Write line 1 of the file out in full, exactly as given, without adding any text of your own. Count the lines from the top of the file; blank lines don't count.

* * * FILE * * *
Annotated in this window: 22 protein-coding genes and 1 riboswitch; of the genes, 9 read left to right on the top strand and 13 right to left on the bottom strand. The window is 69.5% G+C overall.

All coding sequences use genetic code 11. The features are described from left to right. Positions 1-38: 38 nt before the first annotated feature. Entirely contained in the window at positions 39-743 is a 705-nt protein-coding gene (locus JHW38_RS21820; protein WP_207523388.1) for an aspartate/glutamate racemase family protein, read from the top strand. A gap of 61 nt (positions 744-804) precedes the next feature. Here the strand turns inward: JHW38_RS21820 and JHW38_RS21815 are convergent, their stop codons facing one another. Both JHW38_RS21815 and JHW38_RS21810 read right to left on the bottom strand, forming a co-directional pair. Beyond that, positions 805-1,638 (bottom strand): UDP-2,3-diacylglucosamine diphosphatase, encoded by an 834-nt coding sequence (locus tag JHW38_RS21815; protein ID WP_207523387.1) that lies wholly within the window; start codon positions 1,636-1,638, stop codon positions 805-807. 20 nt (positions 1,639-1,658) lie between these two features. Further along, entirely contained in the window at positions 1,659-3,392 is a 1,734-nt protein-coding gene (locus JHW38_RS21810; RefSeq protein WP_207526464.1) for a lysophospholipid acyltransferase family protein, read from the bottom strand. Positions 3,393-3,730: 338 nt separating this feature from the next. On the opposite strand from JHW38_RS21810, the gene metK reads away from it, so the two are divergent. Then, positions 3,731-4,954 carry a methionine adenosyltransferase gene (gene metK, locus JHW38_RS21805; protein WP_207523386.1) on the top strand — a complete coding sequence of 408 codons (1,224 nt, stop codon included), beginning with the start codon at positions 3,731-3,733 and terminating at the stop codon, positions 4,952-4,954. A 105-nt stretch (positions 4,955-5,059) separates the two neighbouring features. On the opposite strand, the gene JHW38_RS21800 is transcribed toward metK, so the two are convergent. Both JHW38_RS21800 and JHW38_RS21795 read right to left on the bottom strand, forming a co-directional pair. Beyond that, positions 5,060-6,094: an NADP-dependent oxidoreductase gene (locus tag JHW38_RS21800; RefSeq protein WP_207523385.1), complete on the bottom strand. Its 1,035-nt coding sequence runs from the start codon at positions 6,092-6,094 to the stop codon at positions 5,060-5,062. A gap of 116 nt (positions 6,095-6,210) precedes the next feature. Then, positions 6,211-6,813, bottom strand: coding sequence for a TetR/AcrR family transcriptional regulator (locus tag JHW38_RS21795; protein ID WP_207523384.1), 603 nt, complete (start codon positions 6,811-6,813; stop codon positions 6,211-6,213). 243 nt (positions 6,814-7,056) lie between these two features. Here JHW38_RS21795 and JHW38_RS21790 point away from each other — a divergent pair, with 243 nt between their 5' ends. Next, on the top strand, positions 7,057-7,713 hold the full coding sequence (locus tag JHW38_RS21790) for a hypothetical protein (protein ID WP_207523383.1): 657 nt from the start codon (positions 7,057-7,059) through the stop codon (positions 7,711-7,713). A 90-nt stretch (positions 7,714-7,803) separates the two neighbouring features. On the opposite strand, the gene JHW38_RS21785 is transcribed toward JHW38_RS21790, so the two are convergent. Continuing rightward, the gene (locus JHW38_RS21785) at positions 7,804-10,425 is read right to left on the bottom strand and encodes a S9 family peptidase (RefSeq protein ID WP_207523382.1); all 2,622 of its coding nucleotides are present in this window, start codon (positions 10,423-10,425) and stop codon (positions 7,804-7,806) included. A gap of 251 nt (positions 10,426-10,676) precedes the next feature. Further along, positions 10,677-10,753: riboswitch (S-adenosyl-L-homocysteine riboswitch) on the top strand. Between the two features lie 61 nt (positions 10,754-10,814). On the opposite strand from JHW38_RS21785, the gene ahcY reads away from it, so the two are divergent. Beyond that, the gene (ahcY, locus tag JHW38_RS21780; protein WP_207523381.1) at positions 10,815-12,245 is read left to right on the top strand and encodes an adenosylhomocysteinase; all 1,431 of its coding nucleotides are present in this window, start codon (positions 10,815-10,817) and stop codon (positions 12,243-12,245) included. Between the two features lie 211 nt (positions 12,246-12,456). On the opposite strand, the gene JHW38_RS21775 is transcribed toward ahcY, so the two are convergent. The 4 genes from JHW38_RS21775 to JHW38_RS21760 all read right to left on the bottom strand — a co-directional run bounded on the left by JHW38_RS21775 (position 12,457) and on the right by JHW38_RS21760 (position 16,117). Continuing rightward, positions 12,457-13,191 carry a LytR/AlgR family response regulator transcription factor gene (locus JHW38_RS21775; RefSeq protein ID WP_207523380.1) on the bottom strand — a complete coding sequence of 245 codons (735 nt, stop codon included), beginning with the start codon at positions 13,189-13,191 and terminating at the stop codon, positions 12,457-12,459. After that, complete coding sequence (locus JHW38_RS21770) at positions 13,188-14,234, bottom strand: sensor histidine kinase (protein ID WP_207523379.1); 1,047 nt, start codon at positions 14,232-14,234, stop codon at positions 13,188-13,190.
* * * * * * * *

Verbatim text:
Annotated in this window: 22 protein-coding genes and 1 riboswitch; of the genes, 9 read left to right on the top strand and 13 right to left on the bottom strand. The window is 69.5% G+C overall.